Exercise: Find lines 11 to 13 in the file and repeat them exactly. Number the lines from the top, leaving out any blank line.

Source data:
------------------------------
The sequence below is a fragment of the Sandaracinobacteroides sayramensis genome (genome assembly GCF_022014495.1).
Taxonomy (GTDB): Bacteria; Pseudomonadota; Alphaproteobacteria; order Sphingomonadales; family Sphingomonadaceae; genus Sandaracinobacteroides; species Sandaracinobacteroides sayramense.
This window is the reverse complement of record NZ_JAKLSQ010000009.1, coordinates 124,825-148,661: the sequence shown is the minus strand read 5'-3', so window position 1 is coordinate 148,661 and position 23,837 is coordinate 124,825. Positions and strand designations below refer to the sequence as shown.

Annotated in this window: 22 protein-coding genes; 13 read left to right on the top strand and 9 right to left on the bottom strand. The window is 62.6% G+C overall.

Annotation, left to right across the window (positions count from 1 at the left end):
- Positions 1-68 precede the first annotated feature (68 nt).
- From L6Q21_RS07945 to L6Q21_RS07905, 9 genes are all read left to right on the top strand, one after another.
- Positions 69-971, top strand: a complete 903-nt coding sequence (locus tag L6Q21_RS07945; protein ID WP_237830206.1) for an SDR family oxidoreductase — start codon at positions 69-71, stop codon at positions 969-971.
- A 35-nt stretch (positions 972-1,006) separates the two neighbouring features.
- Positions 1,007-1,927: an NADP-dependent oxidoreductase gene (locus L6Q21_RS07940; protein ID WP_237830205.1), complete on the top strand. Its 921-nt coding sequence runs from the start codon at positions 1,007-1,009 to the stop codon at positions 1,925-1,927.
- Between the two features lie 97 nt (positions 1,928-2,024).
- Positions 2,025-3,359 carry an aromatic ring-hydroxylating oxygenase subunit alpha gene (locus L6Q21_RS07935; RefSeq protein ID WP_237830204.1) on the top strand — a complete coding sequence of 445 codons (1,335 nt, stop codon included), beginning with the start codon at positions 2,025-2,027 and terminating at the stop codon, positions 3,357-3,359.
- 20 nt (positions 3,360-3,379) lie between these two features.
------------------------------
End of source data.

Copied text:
- Between the two features lie 97 nt (positions 1,928-2,024).
- Positions 2,025-3,359 carry an aromatic ring-hydroxylating oxygenase subunit alpha gene (locus L6Q21_RS07935; RefSeq protein ID WP_237830204.1) on the top strand — a complete coding sequence of 445 codons (1,335 nt, stop codon included), beginning with the start codon at positions 2,025-2,027 and terminating at the stop codon, positions 3,357-3,359.
- 20 nt (positions 3,360-3,379) lie between these two features.